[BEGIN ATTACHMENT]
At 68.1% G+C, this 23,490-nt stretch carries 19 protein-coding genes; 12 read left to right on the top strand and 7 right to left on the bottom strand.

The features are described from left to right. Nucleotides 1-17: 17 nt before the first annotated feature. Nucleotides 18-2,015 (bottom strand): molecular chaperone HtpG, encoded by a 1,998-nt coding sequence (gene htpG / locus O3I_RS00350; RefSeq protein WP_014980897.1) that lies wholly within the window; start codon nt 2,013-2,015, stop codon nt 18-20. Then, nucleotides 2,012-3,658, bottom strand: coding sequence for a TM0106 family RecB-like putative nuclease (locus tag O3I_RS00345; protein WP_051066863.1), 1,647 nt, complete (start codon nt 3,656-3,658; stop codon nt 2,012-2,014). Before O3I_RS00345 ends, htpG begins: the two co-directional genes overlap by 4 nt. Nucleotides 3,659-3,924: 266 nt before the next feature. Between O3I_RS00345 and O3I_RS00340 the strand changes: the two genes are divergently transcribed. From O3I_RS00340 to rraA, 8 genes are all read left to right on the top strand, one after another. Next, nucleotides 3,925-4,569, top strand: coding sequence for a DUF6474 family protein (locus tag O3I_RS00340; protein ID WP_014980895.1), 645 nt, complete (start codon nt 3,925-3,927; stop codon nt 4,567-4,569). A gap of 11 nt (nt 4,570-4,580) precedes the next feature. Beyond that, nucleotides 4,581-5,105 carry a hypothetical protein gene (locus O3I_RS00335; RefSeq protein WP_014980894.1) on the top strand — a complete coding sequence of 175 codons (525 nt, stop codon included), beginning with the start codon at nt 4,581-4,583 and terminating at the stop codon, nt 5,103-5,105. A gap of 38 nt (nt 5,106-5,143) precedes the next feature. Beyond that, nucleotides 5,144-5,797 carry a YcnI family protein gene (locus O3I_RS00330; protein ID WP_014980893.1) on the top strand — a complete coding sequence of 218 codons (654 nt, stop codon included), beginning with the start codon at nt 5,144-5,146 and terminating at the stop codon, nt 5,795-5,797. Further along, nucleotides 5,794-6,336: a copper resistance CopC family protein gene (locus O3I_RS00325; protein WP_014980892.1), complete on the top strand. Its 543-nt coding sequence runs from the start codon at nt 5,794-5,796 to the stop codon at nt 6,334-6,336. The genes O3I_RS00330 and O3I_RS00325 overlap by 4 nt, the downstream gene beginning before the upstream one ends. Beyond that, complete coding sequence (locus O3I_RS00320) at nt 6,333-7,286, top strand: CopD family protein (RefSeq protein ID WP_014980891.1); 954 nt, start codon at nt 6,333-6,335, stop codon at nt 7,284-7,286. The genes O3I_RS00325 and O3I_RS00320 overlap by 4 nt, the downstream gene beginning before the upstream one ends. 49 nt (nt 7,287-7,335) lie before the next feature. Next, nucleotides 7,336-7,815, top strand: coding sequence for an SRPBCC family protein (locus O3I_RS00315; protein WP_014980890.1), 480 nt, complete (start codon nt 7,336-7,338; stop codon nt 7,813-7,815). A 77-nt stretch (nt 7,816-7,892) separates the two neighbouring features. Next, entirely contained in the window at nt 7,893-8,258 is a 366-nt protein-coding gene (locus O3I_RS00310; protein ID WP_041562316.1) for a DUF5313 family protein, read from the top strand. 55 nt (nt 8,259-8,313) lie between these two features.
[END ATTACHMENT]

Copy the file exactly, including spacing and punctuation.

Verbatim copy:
At 68.1% G+C, this 23,490-nt stretch carries 19 protein-coding genes; 12 read left to right on the top strand and 7 right to left on the bottom strand.

The features are described from left to right. Nucleotides 1-17: 17 nt before the first annotated feature. Nucleotides 18-2,015 (bottom strand): molecular chaperone HtpG, encoded by a 1,998-nt coding sequence (gene htpG / locus O3I_RS00350; RefSeq protein WP_014980897.1) that lies wholly within the window; start codon nt 2,013-2,015, stop codon nt 18-20. Then, nucleotides 2,012-3,658, bottom strand: coding sequence for a TM0106 family RecB-like putative nuclease (locus tag O3I_RS00345; protein WP_051066863.1), 1,647 nt, complete (start codon nt 3,656-3,658; stop codon nt 2,012-2,014). Before O3I_RS00345 ends, htpG begins: the two co-directional genes overlap by 4 nt. Nucleotides 3,659-3,924: 266 nt before the next feature. Between O3I_RS00345 and O3I_RS00340 the strand changes: the two genes are divergently transcribed. From O3I_RS00340 to rraA, 8 genes are all read left to right on the top strand, one after another. Next, nucleotides 3,925-4,569, top strand: coding sequence for a DUF6474 family protein (locus tag O3I_RS00340; protein ID WP_014980895.1), 645 nt, complete (start codon nt 3,925-3,927; stop codon nt 4,567-4,569). A gap of 11 nt (nt 4,570-4,580) precedes the next feature. Beyond that, nucleotides 4,581-5,105 carry a hypothetical protein gene (locus O3I_RS00335; RefSeq protein WP_014980894.1) on the top strand — a complete coding sequence of 175 codons (525 nt, stop codon included), beginning with the start codon at nt 4,581-4,583 and terminating at the stop codon, nt 5,103-5,105. A gap of 38 nt (nt 5,106-5,143) precedes the next feature. Beyond that, nucleotides 5,144-5,797 carry a YcnI family protein gene (locus O3I_RS00330; protein ID WP_014980893.1) on the top strand — a complete coding sequence of 218 codons (654 nt, stop codon included), beginning with the start codon at nt 5,144-5,146 and terminating at the stop codon, nt 5,795-5,797. Further along, nucleotides 5,794-6,336: a copper resistance CopC family protein gene (locus O3I_RS00325; protein WP_014980892.1), complete on the top strand. Its 543-nt coding sequence runs from the start codon at nt 5,794-5,796 to the stop codon at nt 6,334-6,336. The genes O3I_RS00330 and O3I_RS00325 overlap by 4 nt, the downstream gene beginning before the upstream one ends. Beyond that, complete coding sequence (locus O3I_RS00320) at nt 6,333-7,286, top strand: CopD family protein (RefSeq protein ID WP_014980891.1); 954 nt, start codon at nt 6,333-6,335, stop codon at nt 7,284-7,286. The genes O3I_RS00325 and O3I_RS00320 overlap by 4 nt, the downstream gene beginning before the upstream one ends. 49 nt (nt 7,287-7,335) lie before the next feature. Next, nucleotides 7,336-7,815, top strand: coding sequence for an SRPBCC family protein (locus O3I_RS00315; protein WP_014980890.1), 480 nt, complete (start codon nt 7,336-7,338; stop codon nt 7,813-7,815). A 77-nt stretch (nt 7,816-7,892) separates the two neighbouring features. Next, entirely contained in the window at nt 7,893-8,258 is a 366-nt protein-coding gene (locus O3I_RS00310; protein ID WP_041562316.1) for a DUF5313 family protein, read from the top strand. 55 nt (nt 8,259-8,313) lie between these two features.